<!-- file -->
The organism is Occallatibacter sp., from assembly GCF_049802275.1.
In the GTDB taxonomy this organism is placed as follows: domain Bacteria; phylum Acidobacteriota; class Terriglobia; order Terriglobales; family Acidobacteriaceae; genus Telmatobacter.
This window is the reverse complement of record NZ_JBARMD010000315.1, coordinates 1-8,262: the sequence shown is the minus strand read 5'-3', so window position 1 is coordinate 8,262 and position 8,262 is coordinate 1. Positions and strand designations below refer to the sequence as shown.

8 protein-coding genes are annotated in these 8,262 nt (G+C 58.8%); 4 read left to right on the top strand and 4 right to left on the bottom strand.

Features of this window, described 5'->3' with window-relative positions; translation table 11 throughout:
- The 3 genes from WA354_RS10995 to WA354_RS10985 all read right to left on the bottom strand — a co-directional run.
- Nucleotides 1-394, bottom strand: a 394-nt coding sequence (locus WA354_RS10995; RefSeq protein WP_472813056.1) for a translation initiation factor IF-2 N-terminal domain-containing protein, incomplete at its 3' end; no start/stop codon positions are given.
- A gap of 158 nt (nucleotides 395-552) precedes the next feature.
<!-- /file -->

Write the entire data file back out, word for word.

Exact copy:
The organism is Occallatibacter sp., from assembly GCF_049802275.1.
In the GTDB taxonomy this organism is placed as follows: domain Bacteria; phylum Acidobacteriota; class Terriglobia; order Terriglobales; family Acidobacteriaceae; genus Telmatobacter.
This window is the reverse complement of record NZ_JBARMD010000315.1, coordinates 1-8,262: the sequence shown is the minus strand read 5'-3', so window position 1 is coordinate 8,262 and position 8,262 is coordinate 1. Positions and strand designations below refer to the sequence as shown.

8 protein-coding genes are annotated in these 8,262 nt (G+C 58.8%); 4 read left to right on the top strand and 4 right to left on the bottom strand.

Features of this window, described 5'->3' with window-relative positions; translation table 11 throughout:
- The 3 genes from WA354_RS10995 to WA354_RS10985 all read right to left on the bottom strand — a co-directional run.
- Nucleotides 1-394, bottom strand: a 394-nt coding sequence (locus WA354_RS10995; RefSeq protein WP_472813056.1) for a translation initiation factor IF-2 N-terminal domain-containing protein, incomplete at its 3' end; no start/stop codon positions are given.
- A gap of 158 nt (nucleotides 395-552) precedes the next feature.